Austin: "I think you’re, actually, two. First of all, we never completely left Iraq. As you know, we kept an element in Iraq that was focused on training the Iraqis. But as you compare the two scenarios, they're completely different. They're different people, they're different, facing different adversaries. So, I don't think it's fair to compare them head-to-head."
VOA: "So, you don't see the similarities on the ground now that you saw in Iraq?"
Austin: "There will be similarities in every military operation, but there will be clear distinctions in those operations based upon the threat, based upon the forces available, and based upon the allies that you're working with, you know, the people that you're supporting."
VOA: "Let's talk about where the counterterror war goes now. So, what area of the globe do you believe that terrorists have the greatest desire and capability to attempt to strike the homeland?"
Austin: "Great question. I think what you've seen and what you know to be true is that transnational terrorists will look for ungoverned spaces to go to, to operate out of. And so, everywhere on the globe where we see, you know, breakdown in governance or weak governance or areas that are ungoverned, we can expect that, at some point, that there’s a possibility that terrorist activity will take root in those places."
VOA: "And so, if you had to, you said you've mentioned some areas to us in the briefing room. So, if you had to pick one area where the focus seems to be most intent on attacking the U.S. homeland, where, where is that right now?"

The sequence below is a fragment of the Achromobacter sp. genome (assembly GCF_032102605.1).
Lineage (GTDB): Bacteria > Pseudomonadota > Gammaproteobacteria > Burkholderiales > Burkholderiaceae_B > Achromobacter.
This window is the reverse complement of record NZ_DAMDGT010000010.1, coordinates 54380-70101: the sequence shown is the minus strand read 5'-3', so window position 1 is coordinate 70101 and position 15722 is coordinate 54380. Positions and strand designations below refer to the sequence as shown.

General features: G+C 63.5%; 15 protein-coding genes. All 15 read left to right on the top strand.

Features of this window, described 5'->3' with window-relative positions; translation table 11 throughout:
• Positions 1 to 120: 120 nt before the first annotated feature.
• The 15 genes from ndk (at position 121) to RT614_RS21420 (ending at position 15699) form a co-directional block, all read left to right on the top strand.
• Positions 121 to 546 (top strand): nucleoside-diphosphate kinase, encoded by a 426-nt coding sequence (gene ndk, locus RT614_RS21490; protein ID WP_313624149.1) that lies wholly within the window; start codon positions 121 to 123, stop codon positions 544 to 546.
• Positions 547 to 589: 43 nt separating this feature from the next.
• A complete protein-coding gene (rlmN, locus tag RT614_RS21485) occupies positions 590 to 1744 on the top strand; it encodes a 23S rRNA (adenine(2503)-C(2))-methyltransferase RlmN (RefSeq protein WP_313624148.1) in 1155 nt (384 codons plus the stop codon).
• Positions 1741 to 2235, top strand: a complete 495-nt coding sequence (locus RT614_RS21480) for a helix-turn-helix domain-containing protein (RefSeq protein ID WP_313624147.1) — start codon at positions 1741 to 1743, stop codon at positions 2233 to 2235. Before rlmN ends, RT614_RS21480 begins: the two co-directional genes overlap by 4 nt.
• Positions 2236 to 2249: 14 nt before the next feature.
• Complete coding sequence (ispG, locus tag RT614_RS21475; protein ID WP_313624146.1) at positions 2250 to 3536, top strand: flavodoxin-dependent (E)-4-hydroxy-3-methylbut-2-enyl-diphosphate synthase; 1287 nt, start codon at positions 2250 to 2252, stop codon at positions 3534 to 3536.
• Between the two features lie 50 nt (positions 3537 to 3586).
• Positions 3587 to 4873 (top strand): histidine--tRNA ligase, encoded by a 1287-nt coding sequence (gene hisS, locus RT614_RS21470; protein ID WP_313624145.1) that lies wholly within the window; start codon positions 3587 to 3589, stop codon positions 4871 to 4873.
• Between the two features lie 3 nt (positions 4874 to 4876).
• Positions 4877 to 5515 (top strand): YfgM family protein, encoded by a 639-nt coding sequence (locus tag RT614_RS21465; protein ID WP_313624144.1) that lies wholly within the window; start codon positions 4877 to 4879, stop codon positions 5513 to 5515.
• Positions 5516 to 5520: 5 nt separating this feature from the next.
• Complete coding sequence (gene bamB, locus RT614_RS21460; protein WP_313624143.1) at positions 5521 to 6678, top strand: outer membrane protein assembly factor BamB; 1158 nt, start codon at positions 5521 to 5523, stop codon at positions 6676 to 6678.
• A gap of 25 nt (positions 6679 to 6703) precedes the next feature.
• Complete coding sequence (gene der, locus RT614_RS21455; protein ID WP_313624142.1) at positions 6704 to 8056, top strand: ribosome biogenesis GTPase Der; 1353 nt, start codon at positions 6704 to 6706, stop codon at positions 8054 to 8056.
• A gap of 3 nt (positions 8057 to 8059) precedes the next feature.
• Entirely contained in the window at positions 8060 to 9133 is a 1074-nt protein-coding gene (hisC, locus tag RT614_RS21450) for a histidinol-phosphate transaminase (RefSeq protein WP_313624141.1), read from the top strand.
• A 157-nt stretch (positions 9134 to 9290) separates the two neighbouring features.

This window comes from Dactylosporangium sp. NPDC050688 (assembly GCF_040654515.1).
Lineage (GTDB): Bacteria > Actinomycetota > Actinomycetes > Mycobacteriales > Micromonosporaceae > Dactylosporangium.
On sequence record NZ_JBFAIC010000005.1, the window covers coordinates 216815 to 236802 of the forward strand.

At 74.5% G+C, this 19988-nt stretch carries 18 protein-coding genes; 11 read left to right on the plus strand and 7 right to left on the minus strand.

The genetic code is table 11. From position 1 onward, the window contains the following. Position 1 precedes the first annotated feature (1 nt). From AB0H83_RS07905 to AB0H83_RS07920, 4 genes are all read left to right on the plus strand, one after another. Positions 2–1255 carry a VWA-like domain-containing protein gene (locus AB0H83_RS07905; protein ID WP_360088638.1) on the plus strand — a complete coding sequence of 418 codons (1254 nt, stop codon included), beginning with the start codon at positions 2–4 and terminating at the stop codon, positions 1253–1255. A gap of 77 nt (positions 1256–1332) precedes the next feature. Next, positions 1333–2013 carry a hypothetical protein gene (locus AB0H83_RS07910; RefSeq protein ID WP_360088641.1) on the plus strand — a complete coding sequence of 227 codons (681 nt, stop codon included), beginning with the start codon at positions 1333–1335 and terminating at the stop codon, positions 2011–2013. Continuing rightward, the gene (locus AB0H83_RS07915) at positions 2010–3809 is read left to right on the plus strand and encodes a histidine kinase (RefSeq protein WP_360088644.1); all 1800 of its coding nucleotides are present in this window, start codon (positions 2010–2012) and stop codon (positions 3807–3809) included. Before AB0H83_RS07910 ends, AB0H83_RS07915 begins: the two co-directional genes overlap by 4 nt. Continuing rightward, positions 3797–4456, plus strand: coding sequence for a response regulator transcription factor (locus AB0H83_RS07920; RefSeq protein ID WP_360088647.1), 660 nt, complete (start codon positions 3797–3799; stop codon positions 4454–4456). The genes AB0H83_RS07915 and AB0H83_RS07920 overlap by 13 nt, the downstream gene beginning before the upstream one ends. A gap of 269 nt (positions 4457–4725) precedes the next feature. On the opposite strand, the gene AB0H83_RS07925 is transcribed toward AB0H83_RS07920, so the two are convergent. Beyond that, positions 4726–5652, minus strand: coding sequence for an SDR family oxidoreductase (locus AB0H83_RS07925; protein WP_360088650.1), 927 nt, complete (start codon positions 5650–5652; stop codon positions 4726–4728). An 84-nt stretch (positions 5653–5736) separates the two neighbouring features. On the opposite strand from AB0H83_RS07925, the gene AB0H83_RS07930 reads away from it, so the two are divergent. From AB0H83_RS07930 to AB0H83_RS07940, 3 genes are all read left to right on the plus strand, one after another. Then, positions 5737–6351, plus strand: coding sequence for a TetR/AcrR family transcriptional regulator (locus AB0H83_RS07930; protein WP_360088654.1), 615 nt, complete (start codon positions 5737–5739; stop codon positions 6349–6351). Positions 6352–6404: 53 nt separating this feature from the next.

Austin: "Well, I certainly don't want to get into any intelligence assessments here, but, I mean, we see terrorist, transnational terrorist activity in a lot of places. We see, certainly in Africa, we see in Somalia, we see a number of organizations looking to operate freely there."
VOA: "Are you looking to put troops back into Somalia?"
Austin: "Again, I won't — I don't have any troop announcements to make in this forum."
VOA: "OK, and let's talk about, because we're still bogged down in Afghanistan, we don't have troops there, but we are still bogged down with the counterterror war, so won't that divert your attention away from China and Russia for at least some time?"
Austin: "We know that we have to maintain a focus, in order to defend this country, which is my top priority, we have to maintain a focus on countering transnational terrorism and preventing terrorists from exporting terror from any place on the globe to our homeland, and we will remain focused on that with a laser focus."
VOA: "So, yes, they will, they will bog us down for some time?"
Austin: "No, that's, that's not bogging us down, that's making sure that we pay attention to the threats as they evolve, but it won't prevent us from doing what we need to do to focus on our major elements there, our major challenges there. And you've heard me say that China remains a, our pacing challenge going forward here.”
VOA: “And I want to ask you, because you reached out today — it is 9/11 — you reached out to the families who died with your remarks today. What would you like to say to the Afghans who fought beside us, who joined us in this war, post 9/11, those who lost loved ones in this war, those who are still worried about the future?”
Austin: “We’re certainly, we’re grateful for their help in our efforts to help improve the conditions in their country. And, and so, you know, their partnership, that those people who served as interpreters and facilitated our operations, I certainly want to say thank you to them, and remind them that we will remain grateful going forward."
VOA: “Well, Mr. Secretary, thank you so much for speaking with Voice of America.”